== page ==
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Zingiber officinale is a flowering plant, which is commonly known as ginger. It belongs to the Zingiberaceae family. The Indian name of this plant is dry ginger or sonth or Adrak.
In the first century AD, Zingiber officinale was exported to Europe via India, as a result of spice trade. It was extensively used by the romans. India is the largest producer of this plant. This plant is indigenous to south china, Spice Islands and other parts of the Asia and West Africa.
Zingiber officinale has a thickened and branched rhizome which looks like a swollen hand. The outer layer of the rhizome is brown in color and the center is of pale yellow color with a spicy lemon like scent. The outer layer of rhizome is usually removed before use. Pseudo stems (shoots) arise from the buds of the rhizome and are up to 1.2 m tall. These pseudo stems are wrapped tightly around one another and are formed from a series of leaf bases. Leaves are narrow and green in color.
The flowering heads of this plant are like cone shaped and are composed of a series of leaf like bracts which are green to yellow in color. The pale yellow color flowers that are formed from the outer edges of these bracts, has yellowish dots with a purplish lip.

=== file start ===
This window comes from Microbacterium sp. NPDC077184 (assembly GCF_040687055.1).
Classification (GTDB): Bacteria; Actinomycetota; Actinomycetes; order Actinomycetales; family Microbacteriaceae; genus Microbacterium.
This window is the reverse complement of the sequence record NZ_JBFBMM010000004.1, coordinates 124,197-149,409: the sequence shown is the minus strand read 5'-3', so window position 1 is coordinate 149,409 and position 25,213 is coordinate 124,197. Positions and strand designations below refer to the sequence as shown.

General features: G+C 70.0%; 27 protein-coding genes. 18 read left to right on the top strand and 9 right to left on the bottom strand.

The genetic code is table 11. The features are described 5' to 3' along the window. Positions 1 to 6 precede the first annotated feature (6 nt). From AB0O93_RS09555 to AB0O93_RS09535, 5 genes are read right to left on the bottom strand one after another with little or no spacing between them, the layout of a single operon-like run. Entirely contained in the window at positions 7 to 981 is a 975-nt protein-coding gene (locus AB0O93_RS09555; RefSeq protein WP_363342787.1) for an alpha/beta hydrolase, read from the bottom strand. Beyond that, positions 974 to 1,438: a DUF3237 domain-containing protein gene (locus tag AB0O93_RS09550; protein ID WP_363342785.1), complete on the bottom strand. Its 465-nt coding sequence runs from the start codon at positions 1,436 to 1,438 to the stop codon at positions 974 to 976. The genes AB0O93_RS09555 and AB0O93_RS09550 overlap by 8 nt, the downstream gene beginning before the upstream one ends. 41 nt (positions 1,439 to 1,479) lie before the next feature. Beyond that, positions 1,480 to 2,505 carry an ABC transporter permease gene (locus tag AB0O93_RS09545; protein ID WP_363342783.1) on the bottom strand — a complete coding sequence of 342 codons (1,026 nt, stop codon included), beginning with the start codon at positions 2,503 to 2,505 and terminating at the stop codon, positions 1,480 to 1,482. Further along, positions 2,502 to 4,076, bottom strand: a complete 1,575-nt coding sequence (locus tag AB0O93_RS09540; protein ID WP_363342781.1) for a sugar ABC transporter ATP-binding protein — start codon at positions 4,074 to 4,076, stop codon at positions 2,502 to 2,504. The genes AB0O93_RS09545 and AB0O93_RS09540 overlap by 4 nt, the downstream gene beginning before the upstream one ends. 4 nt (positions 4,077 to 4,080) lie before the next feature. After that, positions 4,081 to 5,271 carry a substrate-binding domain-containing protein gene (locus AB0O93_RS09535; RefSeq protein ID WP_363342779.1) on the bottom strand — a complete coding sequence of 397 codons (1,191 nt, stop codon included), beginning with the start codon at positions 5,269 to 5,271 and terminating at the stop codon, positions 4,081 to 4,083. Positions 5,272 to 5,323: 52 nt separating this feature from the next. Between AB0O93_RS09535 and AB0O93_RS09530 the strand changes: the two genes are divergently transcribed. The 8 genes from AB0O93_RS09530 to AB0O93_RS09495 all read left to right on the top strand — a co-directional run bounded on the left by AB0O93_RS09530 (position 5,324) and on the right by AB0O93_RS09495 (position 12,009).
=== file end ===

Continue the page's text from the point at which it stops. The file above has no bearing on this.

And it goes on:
Ginger is used as a spice to add flavor in cooking, for centuries. The fresh stem of this plant is used as a main ingredient in many dishes, in Asia. In European cooking, ginger is more popular as powdered spice while in Britain, it is popular as gingerbread. Ginger oil and oil resin are other common uses of this ginger to flavor ginger beer and ginger ale. It is even used as an ingredient in cosmetics, perfumery and medicines. This ginger is pickled to make beni shoga and gari, in Japan. It is used as raw or grated ginger in tofu or noodles. In India, ginger is used as one of the main ingredients in the cooking of thicker gravies for vegetarian dishes, as well as in many other non-vegetarian dishes such as meat based.
Non-volatile phenolic compounds gingerol, gingeridione and shogaol are the pungent principles present in the ginger. Volatile oils, acric soft resin, resin insoluble in oil and ether, starch, gum, lignin, vegeto matter, acetic acid, and acetate of sulfur are other constituents that are present in this plant. The characteristic odor, color and pungent taste of the ginger is due to the mixture of non-volatile phenolic compounds.
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